10 March, 2009
CHAPTER TWENTY: BLOODSHED
copyright 2009 by Jim Nail
By the time their passion is spent, the pale glow of dawn has crept almost imperceptibly into the eastern sky above the wooded hills. Naked and exhausted, they lie entwined. The oil in the lamp is almost gone. The wick sputters. A cluster of stars, neither the full moon nor the crescent planet Venus, peers in on them through the chimney opening. The waves boom. Sea lions occasionally bark in the distance.
Neither Claudia nor Wilbo has spoken since their lovemaking ended, some time ago, at some undocumented hour of the night when the limits of their bodies took control and the lamp began to sputter. Now Wilbo is beginning to sense words forming, or at least concepts that will eventually ripen into words.
One must choose one’s words carefully at a time like this, he tells himself. These are the first actual words that come. He attends to the concepts awhile longer, and to the search for words. The concepts have to do with the concept of concepts, and their relation to words. It’s a slippery slope for sure, but finally he thinks he has a handle on it.
“The moment we… try to describe our experiences… we are no longer experiencing them.” he says, out of the blue.
Claudia props herself up on one elbow and looks at him quizzically.
“Would you like me to disagree with that?” she asks.
Her voice surprises him. It’s not that it’s any different than before; it’s just that he hasn’t heard it in awhile, and he’s surprised by its lilt and its timbre. He doesn’t really hear her words, or at least register their meaning.
“Civilizations are built on the concepts we come up with to describe our experiences,” he continues. “But the concepts are not the experiences. The experiences are always private. When I try to describe my experience all I can give you are my words. I can never give you my experience. There’s no proof that anything that goes on out there has anything to do with what goes on in here.” He thumps himself soundly on the chest.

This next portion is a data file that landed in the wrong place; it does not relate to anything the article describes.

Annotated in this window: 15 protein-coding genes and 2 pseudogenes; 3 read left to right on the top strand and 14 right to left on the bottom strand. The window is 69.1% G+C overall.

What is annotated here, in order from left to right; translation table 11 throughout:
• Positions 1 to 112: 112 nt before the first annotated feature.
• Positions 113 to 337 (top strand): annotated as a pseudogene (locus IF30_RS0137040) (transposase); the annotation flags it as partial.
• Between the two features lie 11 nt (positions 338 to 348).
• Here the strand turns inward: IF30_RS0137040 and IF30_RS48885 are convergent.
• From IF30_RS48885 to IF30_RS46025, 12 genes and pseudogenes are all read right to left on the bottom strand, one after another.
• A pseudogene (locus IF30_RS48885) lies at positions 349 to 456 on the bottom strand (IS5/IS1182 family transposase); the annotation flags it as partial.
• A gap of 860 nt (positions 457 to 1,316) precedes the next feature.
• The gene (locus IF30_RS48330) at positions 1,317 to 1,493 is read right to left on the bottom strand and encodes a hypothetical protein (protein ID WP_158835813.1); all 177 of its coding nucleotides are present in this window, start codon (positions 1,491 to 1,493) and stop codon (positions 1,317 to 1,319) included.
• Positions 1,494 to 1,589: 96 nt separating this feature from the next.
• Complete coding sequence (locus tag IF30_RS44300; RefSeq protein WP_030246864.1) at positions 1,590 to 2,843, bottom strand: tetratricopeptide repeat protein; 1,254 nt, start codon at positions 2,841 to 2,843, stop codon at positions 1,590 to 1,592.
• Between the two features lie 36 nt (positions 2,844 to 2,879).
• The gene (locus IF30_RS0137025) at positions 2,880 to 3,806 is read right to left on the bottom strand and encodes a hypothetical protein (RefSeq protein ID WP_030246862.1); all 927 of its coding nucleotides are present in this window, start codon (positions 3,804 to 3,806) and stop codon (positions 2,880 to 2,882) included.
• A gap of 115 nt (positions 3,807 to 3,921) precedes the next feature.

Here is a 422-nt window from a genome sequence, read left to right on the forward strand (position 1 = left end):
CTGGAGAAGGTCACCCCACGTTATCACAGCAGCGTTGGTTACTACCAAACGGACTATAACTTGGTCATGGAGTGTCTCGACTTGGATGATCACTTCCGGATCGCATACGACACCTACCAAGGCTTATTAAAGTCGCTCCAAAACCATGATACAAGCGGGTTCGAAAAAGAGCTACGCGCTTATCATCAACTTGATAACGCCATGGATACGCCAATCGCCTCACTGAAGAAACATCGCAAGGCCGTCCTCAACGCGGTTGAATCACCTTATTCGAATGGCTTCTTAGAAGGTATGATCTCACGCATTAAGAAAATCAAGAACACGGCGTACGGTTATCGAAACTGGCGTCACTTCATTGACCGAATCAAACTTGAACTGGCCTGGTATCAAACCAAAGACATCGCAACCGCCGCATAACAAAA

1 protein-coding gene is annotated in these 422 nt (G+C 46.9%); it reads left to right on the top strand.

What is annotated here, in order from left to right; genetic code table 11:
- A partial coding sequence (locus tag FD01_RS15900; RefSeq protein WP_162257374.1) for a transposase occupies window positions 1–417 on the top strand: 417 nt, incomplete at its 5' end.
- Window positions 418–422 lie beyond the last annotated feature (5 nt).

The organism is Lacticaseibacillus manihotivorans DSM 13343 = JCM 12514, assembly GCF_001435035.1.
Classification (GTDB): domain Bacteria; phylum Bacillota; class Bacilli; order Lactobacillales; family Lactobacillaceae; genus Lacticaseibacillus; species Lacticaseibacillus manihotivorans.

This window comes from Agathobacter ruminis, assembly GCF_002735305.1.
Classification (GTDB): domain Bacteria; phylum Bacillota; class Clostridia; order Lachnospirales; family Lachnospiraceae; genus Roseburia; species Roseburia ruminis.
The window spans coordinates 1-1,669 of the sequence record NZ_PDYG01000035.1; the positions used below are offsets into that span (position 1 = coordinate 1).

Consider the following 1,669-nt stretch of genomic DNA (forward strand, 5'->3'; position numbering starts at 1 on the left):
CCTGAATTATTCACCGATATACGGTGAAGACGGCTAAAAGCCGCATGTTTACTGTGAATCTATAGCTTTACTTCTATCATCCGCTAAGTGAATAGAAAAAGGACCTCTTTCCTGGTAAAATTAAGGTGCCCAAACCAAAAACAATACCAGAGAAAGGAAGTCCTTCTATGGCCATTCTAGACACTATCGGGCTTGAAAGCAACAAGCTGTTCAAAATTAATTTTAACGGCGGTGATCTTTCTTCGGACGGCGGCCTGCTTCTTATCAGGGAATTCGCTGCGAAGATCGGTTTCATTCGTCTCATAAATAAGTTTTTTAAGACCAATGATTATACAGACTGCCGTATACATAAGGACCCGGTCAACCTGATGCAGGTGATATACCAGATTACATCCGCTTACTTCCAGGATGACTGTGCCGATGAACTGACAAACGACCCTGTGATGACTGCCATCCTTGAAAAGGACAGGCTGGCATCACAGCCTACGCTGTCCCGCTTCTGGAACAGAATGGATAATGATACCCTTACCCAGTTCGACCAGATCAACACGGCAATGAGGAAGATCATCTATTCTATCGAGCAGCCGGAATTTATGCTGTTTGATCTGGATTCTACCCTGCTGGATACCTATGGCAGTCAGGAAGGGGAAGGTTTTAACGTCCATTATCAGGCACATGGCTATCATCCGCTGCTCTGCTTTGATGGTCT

She flops onto her back and folds her arms across her chest. “Oh, shit!” she sighs.
Wilbo feels a little stung. “You don’t want to talk about this, do you?”
“No, no, it’s not that. You can talk about anything you want. I just remembered. I got a class in the morning. I mean, it is morning. I mean it’s almost morning. I got a class. That’s my experience, right now. Sorry, Wilbo. It’s interesting, what you’re saying.” She sits up in the bed. “Tai Chi. I’m going to fall asleep right in the middle of Repulse-the-Monkey. I’m so sorry, Wilbo. I’ve got to go home. That’s my experience. Whether you get it or not.”
Wilbo stares at her naked back, at the curve of her waist, at the velvet of her skin, and the way her crimson hair cascades onto her naked shoulders. He almost feels as if he could become aroused again.
“Well, I’ll walk you home, then. Of course you’ll want me to walk you home.”
“No, Wilbo, please don’t. Don’t treat me like a child. I know how to get home. It’s safe. All the bad guys are either dead or unconscious by this hour.”
She stands up, finds her dress on the floor, raises her arms and lets it fall onto her body.
“Do you know what happened to my shoes?”
“They’re by the door. Where you put them, I thought.”
Claudia frowns and wrinkles her eyes. “I didn’t put them anywhere,” she says. “I haven’t seen them since the other night when I was… so upset. I thought maybe you’d picked them up.”
In the short confused moment that follows her remark, Wilbo feels something that he can’t quite grasp, a sort of tremor of dread, a foretaste of danger. It’s a private experience. He knows he can’t explain it.
“Please let me walk you home. I’m worried about you. It’s so late and dark and you’re so… so naked.”
She seems to be stumbling about in her mind for a response. She turns to the door, awkwardly. She turns back.
“Wilbo, please don’t turn into an old man on me now, Ok?” Her voice is pleading. “What we did tonight… was beautiful. Take your own advice. Don’t start thinking about it. Don’t start thinking about the future, or the past. And for God’s sake, don’t start worrying about me. I’m Ok. I’m safe. I can find my way home.”
She turns again. This time she makes it to the door, a little clumsy, but she makes it. She steps out. Wilbo stands up. She turns back.
“Don’t follow me, Wilbo,” she begs. Her voice has a ragged edge. “It would be a bad mistake!”
Turning back she trips on something that turns out to be her shoes. Wilbo hears them clunk several times on the deck before she manages to get them on her feet. Then there’s the sound of her trying to maneuver her way through the various items of party debris outside the house. She stubs her toe on some beer cans. She bumps into the sitting bench. She mutters, “Oh, shit!” under her breath. Then there’s silence. Wilbo realizes she has successfully made her escape.